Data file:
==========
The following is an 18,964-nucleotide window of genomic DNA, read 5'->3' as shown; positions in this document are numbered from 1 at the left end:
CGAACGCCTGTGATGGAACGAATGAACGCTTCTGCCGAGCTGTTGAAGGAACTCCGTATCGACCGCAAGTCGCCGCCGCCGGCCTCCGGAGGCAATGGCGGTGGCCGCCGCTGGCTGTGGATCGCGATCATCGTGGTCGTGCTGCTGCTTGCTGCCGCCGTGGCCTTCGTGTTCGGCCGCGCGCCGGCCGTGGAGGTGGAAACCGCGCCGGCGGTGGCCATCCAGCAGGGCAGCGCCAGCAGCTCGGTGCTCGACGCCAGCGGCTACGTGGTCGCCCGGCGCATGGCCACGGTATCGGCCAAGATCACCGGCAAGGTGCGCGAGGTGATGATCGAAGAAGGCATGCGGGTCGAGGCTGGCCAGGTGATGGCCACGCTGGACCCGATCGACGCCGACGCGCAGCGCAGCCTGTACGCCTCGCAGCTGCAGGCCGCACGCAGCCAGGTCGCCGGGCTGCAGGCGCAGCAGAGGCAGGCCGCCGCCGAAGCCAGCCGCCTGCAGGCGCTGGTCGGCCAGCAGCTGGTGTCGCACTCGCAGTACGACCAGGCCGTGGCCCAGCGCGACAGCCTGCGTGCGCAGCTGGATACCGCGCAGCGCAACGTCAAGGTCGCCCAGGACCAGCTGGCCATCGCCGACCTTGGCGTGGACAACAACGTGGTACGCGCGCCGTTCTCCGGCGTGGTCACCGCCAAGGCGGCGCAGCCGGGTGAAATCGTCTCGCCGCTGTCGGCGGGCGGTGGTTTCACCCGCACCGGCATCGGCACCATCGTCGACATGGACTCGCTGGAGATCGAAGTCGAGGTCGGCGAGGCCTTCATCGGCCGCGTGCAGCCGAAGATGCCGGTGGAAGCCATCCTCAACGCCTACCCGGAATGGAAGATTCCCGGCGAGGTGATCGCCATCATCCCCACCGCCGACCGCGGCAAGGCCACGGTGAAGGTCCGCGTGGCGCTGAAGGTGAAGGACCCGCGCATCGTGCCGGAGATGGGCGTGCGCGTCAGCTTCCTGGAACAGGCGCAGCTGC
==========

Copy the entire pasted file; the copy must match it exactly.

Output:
The following is an 18,964-nucleotide window of genomic DNA, read 5'->3' as shown; positions in this document are numbered from 1 at the left end:
CGAACGCCTGTGATGGAACGAATGAACGCTTCTGCCGAGCTGTTGAAGGAACTCCGTATCGACCGCAAGTCGCCGCCGCCGGCCTCCGGAGGCAATGGCGGTGGCCGCCGCTGGCTGTGGATCGCGATCATCGTGGTCGTGCTGCTGCTTGCTGCCGCCGTGGCCTTCGTGTTCGGCCGCGCGCCGGCCGTGGAGGTGGAAACCGCGCCGGCGGTGGCCATCCAGCAGGGCAGCGCCAGCAGCTCGGTGCTCGACGCCAGCGGCTACGTGGTCGCCCGGCGCATGGCCACGGTATCGGCCAAGATCACCGGCAAGGTGCGCGAGGTGATGATCGAAGAAGGCATGCGGGTCGAGGCTGGCCAGGTGATGGCCACGCTGGACCCGATCGACGCCGACGCGCAGCGCAGCCTGTACGCCTCGCAGCTGCAGGCCGCACGCAGCCAGGTCGCCGGGCTGCAGGCGCAGCAGAGGCAGGCCGCCGCCGAAGCCAGCCGCCTGCAGGCGCTGGTCGGCCAGCAGCTGGTGTCGCACTCGCAGTACGACCAGGCCGTGGCCCAGCGCGACAGCCTGCGTGCGCAGCTGGATACCGCGCAGCGCAACGTCAAGGTCGCCCAGGACCAGCTGGCCATCGCCGACCTTGGCGTGGACAACAACGTGGTACGCGCGCCGTTCTCCGGCGTGGTCACCGCCAAGGCGGCGCAGCCGGGTGAAATCGTCTCGCCGCTGTCGGCGGGCGGTGGTTTCACCCGCACCGGCATCGGCACCATCGTCGACATGGACTCGCTGGAGATCGAAGTCGAGGTCGGCGAGGCCTTCATCGGCCGCGTGCAGCCGAAGATGCCGGTGGAAGCCATCCTCAACGCCTACCCGGAATGGAAGATTCCCGGCGAGGTGATCGCCATCATCCCCACCGCCGACCGCGGCAAGGCCACGGTGAAGGTCCGCGTGGCGCTGAAGGTGAAGGACCCGCGCATCGTGCCGGAGATGGGCGTGCGCGTCAGCTTCCTGGAACAGGCGCAGCTGC